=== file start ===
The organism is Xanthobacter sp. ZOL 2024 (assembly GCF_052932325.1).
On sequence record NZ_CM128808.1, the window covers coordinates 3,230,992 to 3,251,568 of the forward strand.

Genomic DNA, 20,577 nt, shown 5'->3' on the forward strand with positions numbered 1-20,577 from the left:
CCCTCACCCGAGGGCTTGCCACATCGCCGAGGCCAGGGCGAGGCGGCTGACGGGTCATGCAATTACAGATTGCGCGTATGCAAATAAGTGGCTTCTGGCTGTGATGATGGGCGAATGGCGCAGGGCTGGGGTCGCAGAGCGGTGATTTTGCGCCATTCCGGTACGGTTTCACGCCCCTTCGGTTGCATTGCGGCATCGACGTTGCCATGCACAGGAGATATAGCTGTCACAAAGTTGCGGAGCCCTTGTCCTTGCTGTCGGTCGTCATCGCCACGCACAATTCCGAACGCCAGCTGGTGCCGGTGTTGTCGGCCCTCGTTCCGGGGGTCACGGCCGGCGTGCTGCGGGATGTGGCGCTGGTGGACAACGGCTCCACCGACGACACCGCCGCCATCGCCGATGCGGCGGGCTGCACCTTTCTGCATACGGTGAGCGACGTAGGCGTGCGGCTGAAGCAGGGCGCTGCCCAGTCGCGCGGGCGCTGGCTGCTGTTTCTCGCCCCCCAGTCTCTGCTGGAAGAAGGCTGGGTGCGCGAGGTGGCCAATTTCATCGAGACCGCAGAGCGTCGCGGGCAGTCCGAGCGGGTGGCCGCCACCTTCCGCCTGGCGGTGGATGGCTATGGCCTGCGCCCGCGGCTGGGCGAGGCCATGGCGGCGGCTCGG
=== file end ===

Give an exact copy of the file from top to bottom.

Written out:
The organism is Xanthobacter sp. ZOL 2024 (assembly GCF_052932325.1).
On sequence record NZ_CM128808.1, the window covers coordinates 3,230,992 to 3,251,568 of the forward strand.

Genomic DNA, 20,577 nt, shown 5'->3' on the forward strand with positions numbered 1-20,577 from the left:
CCCTCACCCGAGGGCTTGCCACATCGCCGAGGCCAGGGCGAGGCGGCTGACGGGTCATGCAATTACAGATTGCGCGTATGCAAATAAGTGGCTTCTGGCTGTGATGATGGGCGAATGGCGCAGGGCTGGGGTCGCAGAGCGGTGATTTTGCGCCATTCCGGTACGGTTTCACGCCCCTTCGGTTGCATTGCGGCATCGACGTTGCCATGCACAGGAGATATAGCTGTCACAAAGTTGCGGAGCCCTTGTCCTTGCTGTCGGTCGTCATCGCCACGCACAATTCCGAACGCCAGCTGGTGCCGGTGTTGTCGGCCCTCGTTCCGGGGGTCACGGCCGGCGTGCTGCGGGATGTGGCGCTGGTGGACAACGGCTCCACCGACGACACCGCCGCCATCGCCGATGCGGCGGGCTGCACCTTTCTGCATACGGTGAGCGACGTAGGCGTGCGGCTGAAGCAGGGCGCTGCCCAGTCGCGCGGGCGCTGGCTGCTGTTTCTCGCCCCCCAGTCTCTGCTGGAAGAAGGCTGGGTGCGCGAGGTGGCCAATTTCATCGAGACCGCAGAGCGTCGCGGGCAGTCCGAGCGGGTGGCCGCCACCTTCCGCCTGGCGGTGGATGGCTATGGCCTGCGCCCGCGGCTGGGCGAGGCCATGGCGGCGGCTCGG